Pensions: Government u-turn means women are still missing out

Older women, pensioner poverty, national insurance rules… it’s not the most festive topic, which may be why the Government’s Scrooge-like u-turn on the issue has not got much coverage. Women who have taken time out of making pension contributions because of time caring for their families lose out. Add this to women’s lower earnings and longer life-spans and it’s a triple whammy. To give them some credit, the Labour government is moving towards pensions equality. But its transitional arrangements are unfair. Women who turn 60 before 6th April 2010, will continue to lose out. Hence my campaign for fairness on women’s pensions.

Peers voted in the summer to allow women to catch up by buying up to 9 years’ extra National Insurance contributions. But now the Government has rejected that proposal. As Jackie Ashley wrote in last week’s Guardian, it’s “a mean U-turn on women’s pensions, something that will save the Treasury a little cash at the cost of poverty in old age for hundreds of thousands of women”. Ms Ashley, one of Labour’s own, goes on to call the decision “an important and woeful failure. It takes Labour in precisely the wrong direction, heading away from the human trouble it was elected to salve.”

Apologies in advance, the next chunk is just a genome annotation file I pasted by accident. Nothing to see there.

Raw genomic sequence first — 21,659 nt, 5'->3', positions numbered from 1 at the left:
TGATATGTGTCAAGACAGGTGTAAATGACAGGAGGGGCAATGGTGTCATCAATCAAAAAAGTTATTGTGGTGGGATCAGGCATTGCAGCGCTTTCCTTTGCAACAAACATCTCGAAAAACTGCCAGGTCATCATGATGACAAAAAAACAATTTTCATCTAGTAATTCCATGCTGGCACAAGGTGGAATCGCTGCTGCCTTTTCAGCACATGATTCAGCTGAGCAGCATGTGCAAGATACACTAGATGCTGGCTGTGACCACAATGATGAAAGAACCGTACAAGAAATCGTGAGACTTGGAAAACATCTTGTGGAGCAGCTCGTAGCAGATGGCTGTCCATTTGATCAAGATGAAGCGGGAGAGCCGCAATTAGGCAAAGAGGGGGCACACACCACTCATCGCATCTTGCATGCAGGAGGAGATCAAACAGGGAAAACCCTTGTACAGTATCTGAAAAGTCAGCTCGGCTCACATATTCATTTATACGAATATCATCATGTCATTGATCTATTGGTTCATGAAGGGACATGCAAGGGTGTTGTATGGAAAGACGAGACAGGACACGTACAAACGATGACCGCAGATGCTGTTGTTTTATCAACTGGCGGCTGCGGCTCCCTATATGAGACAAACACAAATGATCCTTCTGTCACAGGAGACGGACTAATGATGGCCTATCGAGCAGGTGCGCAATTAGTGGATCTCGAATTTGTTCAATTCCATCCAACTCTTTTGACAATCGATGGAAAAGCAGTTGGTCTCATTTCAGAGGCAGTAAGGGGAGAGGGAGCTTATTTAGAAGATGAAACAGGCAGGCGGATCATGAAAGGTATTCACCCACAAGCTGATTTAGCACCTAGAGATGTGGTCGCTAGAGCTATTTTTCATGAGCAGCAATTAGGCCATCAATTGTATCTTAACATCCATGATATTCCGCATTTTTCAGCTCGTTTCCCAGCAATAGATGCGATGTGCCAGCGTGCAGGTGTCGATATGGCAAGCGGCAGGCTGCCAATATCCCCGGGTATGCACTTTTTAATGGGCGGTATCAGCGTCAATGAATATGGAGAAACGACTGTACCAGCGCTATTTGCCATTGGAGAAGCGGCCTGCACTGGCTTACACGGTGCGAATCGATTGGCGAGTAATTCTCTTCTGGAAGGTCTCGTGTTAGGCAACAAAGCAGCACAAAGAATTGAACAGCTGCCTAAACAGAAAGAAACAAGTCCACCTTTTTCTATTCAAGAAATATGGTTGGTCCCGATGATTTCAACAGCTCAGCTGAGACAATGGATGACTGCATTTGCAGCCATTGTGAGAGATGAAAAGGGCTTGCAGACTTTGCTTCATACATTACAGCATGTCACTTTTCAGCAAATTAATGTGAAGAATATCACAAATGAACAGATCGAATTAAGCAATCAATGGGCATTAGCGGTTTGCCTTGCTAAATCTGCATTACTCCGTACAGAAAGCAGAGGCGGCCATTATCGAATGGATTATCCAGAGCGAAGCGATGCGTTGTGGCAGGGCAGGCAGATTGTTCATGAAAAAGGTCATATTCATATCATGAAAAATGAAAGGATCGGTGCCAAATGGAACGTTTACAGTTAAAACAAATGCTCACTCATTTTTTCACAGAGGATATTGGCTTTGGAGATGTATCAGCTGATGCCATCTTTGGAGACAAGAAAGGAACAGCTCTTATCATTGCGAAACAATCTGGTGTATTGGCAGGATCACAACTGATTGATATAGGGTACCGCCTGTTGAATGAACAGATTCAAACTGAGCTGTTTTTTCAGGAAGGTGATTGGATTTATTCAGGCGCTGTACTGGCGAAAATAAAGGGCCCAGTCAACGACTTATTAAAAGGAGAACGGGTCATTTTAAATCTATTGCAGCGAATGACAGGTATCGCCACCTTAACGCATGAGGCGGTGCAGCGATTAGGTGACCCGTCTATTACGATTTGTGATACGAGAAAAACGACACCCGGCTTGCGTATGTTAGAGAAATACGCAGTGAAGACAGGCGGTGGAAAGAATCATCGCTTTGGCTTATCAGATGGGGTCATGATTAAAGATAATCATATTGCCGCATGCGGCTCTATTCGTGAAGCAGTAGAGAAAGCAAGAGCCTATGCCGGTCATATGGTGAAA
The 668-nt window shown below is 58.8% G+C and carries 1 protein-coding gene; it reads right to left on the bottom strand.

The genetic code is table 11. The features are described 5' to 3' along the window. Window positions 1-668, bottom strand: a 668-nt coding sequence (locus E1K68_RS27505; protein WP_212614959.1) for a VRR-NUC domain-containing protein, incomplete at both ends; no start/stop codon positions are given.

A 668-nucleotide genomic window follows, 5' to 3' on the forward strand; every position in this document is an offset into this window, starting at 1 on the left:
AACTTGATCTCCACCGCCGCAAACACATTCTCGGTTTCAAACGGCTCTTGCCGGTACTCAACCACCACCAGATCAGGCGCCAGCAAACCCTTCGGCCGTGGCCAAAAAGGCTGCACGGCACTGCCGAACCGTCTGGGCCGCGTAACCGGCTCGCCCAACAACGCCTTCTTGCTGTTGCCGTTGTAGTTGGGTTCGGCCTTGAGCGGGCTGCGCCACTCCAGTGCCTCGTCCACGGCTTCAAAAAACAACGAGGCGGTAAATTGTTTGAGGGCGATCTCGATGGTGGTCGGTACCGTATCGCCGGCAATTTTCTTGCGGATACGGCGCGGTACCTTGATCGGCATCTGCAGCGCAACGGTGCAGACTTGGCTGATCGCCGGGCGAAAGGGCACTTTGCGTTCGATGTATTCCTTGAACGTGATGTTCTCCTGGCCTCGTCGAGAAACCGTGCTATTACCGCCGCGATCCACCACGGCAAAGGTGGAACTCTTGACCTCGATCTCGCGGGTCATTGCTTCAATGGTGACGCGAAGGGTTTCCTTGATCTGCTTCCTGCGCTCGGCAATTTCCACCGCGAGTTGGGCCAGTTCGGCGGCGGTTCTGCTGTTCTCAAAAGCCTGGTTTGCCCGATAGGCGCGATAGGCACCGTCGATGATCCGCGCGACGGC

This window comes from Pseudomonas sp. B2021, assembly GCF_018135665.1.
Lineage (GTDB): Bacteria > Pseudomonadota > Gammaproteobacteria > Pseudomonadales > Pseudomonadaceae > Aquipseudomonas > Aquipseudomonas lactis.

Meanwhile Steve Webb’s campaigns, to highlight the entitlement of thousands of women to pensions, are needed more than ever.

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2 Comments »

  1. jockox3 said

    it’s not the most festive topic

    But it is apt. 366 days tomorrow will be the centenary of the first old age pension entitlements under the 1908 Old Age Pensions Act. You’d have thought we could get it right in that time! As Herbert Spencer wrote:

    To mitigate distress appearing needful for the production of the “greatest happiness,” the English people have sanctioned upwards of one hundred acts in Parliament having this end in view, each of them arising out of the failure or incompleteness of previous legislation. Men are nevertheless still discontented with the Poor Laws, and we are seemingly as far as ever from their satisfactory settlement. [Herbert Spencer, Social Statics, 1851, Introduction]

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